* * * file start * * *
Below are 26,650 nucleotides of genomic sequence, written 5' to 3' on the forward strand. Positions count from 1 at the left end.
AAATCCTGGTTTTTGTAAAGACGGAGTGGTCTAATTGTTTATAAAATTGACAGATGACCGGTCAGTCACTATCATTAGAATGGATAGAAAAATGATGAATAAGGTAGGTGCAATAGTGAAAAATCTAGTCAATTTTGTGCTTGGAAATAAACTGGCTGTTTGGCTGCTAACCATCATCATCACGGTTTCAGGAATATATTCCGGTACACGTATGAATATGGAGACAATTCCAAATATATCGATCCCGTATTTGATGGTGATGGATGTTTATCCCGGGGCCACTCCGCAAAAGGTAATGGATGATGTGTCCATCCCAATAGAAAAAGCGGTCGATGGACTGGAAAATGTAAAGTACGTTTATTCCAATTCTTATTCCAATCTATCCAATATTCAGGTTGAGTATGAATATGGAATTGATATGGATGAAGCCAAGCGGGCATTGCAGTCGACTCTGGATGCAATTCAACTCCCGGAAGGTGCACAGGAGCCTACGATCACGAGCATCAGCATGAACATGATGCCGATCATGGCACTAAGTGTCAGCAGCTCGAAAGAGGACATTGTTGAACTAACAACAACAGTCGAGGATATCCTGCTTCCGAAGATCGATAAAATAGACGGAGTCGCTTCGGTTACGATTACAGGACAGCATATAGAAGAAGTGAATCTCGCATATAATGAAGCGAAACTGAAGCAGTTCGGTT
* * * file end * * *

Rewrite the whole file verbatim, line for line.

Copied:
Below are 26,650 nucleotides of genomic sequence, written 5' to 3' on the forward strand. Positions count from 1 at the left end.
AAATCCTGGTTTTTGTAAAGACGGAGTGGTCTAATTGTTTATAAAATTGACAGATGACCGGTCAGTCACTATCATTAGAATGGATAGAAAAATGATGAATAAGGTAGGTGCAATAGTGAAAAATCTAGTCAATTTTGTGCTTGGAAATAAACTGGCTGTTTGGCTGCTAACCATCATCATCACGGTTTCAGGAATATATTCCGGTACACGTATGAATATGGAGACAATTCCAAATATATCGATCCCGTATTTGATGGTGATGGATGTTTATCCCGGGGCCACTCCGCAAAAGGTAATGGATGATGTGTCCATCCCAATAGAAAAAGCGGTCGATGGACTGGAAAATGTAAAGTACGTTTATTCCAATTCTTATTCCAATCTATCCAATATTCAGGTTGAGTATGAATATGGAATTGATATGGATGAAGCCAAGCGGGCATTGCAGTCGACTCTGGATGCAATTCAACTCCCGGAAGGTGCACAGGAGCCTACGATCACGAGCATCAGCATGAACATGATGCCGATCATGGCACTAAGTGTCAGCAGCTCGAAAGAGGACATTGTTGAACTAACAACAACAGTCGAGGATATCCTGCTTCCGAAGATCGATAAAATAGACGGAGTCGCTTCGGTTACGATTACAGGACAGCATATAGAAGAAGTGAATCTCGCATATAATGAAGCGAAACTGAAGCAGTTCGGTT